Television and rock'n'roll both arrived in Australia in 1956, twin symbols of modernity and Americanised consumerism. Television was crucial to the dissemination of rock'n'roll, amplifying its shocks but also rendering it palatable for a broader audience. While it was important in the articulation of the new youth culture, television - unlike film or even radio - had to be more mindful of the familial, domestic context of broadcasting. This article explores the ways in which television networks shaped, and catered to, a teenage audience in the first years of Australian television through an examination of the early teenage music programs, Six O'Clock Rock and Bandstand, with a particular focus on audience responses.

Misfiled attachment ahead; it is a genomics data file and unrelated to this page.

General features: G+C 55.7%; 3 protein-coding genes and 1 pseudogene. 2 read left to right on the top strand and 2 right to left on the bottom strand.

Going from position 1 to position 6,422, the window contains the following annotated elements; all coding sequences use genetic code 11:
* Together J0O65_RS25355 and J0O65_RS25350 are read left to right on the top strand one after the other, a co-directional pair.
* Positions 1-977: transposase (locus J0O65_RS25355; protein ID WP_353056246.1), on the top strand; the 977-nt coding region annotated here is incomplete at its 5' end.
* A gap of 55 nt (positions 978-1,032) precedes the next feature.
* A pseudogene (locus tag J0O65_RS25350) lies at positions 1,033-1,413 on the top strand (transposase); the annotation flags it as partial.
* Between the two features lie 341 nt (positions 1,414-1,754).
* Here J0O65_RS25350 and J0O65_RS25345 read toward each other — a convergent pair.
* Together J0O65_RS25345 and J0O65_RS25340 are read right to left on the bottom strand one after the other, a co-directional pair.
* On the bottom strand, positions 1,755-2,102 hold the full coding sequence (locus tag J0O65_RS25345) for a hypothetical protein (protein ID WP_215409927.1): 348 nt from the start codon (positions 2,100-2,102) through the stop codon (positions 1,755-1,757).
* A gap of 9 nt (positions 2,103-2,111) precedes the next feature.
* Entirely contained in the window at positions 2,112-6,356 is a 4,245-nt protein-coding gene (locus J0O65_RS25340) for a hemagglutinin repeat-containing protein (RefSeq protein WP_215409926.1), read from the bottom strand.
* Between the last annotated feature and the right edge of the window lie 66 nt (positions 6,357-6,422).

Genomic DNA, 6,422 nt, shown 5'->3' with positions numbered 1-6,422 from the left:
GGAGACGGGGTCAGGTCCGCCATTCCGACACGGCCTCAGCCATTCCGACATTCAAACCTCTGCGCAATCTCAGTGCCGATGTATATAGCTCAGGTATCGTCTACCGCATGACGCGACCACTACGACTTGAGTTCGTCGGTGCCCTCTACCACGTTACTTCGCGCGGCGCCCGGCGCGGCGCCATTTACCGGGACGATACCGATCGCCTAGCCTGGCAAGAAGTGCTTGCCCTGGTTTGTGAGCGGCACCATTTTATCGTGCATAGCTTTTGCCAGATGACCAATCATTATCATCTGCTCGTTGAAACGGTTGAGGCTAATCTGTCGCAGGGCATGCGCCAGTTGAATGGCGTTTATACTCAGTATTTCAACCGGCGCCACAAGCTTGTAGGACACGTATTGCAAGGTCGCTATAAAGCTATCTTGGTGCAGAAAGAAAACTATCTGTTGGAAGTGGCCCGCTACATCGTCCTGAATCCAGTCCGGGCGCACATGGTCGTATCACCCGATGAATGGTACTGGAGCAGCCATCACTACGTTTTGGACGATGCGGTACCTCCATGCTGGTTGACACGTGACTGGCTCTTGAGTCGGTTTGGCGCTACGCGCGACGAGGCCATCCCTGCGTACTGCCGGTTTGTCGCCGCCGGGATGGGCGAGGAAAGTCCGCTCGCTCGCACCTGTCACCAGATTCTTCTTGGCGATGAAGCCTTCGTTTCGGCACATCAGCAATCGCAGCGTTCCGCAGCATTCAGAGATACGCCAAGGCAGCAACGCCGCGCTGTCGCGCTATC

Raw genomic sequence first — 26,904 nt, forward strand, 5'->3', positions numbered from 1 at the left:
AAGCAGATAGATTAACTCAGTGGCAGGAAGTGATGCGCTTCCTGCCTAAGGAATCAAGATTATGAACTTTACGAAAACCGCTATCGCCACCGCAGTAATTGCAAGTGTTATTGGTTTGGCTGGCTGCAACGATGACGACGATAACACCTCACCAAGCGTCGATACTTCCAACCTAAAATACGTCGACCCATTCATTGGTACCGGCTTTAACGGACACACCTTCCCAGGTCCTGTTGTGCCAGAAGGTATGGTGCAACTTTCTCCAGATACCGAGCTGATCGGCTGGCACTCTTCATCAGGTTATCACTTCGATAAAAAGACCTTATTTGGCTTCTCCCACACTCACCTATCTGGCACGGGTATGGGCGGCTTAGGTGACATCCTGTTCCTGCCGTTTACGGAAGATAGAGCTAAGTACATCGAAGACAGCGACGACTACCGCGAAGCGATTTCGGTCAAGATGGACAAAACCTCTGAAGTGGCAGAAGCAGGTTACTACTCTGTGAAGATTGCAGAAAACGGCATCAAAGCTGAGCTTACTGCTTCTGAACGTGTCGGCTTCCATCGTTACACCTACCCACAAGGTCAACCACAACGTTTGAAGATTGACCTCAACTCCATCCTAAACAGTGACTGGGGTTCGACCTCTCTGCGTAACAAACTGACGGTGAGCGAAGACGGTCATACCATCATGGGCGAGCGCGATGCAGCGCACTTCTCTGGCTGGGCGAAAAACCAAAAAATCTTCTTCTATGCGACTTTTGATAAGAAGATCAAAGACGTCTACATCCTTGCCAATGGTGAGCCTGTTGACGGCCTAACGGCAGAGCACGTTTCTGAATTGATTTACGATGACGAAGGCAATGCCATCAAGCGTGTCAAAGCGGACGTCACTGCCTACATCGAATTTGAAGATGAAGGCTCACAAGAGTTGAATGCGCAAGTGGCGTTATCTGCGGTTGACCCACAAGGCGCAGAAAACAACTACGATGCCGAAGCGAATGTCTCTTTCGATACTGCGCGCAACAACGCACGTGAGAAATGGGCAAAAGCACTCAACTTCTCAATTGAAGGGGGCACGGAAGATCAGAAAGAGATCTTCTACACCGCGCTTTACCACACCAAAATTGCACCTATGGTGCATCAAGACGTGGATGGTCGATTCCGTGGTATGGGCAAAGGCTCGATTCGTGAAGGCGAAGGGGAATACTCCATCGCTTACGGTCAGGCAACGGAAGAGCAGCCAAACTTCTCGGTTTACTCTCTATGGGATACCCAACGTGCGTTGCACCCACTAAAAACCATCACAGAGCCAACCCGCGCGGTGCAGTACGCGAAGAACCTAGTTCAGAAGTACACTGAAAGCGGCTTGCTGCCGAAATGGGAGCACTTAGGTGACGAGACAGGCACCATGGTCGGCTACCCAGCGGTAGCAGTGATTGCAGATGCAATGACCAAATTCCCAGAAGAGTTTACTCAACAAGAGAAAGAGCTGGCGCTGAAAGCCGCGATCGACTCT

|Number of pages||12|
|Journal||Media International Australia|
|Publication status||Published - Feb 2010|